In mid-December, three U.S. lawmakers made history by unveiling the first federal legislation aimed at protecting access to assisted reproductive technology (ART). Sen. Tammy Duckworth (D-Illinois), Sen. Patty Murray (D-Washington) and Rep. Susan Wild (D-Pennsylvania) introduced the Right to Build Families Act.
The measure is a response to the U.S. Supreme Court’s Dobbs v. Jackson Women’s Health Organization decision overturning Roe v. Wade. ART advocates say that ruling doesn’t only affect abortion rights but also opens the door for laws restricting assisted reproduction.
So far, Louisiana is the only state to place restrictions on in vitro fertilization (IVF), banning the disposal of embryos. Two other states, Alabama and South Carolina, exempt IVF from laws restricting access to abortion.
What would the legislation do?
The Right to Build Families Act would protect everyone’s ART rights for family-building. The main components of the proposal include:
- Forbidding states from restricting the rights of all individuals to access ART
- Protecting healthcare groups that provide ART services and counseling
- Empowering the U.S. Justice Department to take civil action against states that violate the legislation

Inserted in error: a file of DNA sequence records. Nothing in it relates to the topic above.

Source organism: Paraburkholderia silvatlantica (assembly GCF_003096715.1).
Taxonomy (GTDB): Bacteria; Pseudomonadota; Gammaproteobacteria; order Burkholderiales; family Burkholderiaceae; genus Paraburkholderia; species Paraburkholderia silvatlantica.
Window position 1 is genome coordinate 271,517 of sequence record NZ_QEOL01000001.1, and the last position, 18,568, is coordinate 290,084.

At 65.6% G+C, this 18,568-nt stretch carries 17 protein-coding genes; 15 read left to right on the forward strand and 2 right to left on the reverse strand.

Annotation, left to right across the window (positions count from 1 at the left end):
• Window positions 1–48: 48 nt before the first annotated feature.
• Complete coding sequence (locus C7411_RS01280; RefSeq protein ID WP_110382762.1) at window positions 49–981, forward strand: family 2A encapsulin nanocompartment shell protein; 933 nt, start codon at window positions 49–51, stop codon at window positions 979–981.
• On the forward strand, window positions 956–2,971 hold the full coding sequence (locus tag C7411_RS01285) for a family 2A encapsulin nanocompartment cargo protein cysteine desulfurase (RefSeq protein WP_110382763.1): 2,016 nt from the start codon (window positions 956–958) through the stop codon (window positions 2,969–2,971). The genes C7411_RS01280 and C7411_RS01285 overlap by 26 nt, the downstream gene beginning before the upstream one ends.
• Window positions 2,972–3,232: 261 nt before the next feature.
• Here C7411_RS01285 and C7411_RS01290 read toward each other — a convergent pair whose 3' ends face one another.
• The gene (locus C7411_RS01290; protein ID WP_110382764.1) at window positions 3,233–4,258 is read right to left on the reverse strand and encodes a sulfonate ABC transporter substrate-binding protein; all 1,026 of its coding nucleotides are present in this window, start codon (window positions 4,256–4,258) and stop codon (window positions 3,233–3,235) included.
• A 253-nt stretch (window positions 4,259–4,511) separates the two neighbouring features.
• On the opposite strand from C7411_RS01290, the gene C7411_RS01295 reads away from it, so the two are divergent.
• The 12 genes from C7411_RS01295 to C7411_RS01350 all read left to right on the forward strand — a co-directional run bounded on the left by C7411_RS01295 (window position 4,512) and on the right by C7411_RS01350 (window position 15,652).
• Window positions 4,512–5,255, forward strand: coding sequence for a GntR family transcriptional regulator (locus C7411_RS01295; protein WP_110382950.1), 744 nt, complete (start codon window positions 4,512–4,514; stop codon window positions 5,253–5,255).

- Allow individuals, healthcare providers and U.S. Attorneys General to file lawsuits for violations
- Forbidding states from regulating gametes and other reproductive genetic material
Sen. Murray says the measure protects the rights of Americans to build families on their own terms. The legislation has personal meaning for Sen. Duckworth, whose two daughters were born using IVF. Duckworth is a decorated U.S. Army helicopter pilot who lost both legs in 2004 when a rocket-propelled grenade hit her Black Hawk helicopter in Iraq.
Studies show as many as one in four women experience infertility. IVF is one of the main options for them to have biological children. A significant number of the 18 million Americans who identify as LGBTQ often rely on ART to start their families. Duckworth says she may never have been able to have a family without access to assisted reproduction methods, and everyone deserves that right. This legislation, if passed, would protect that right.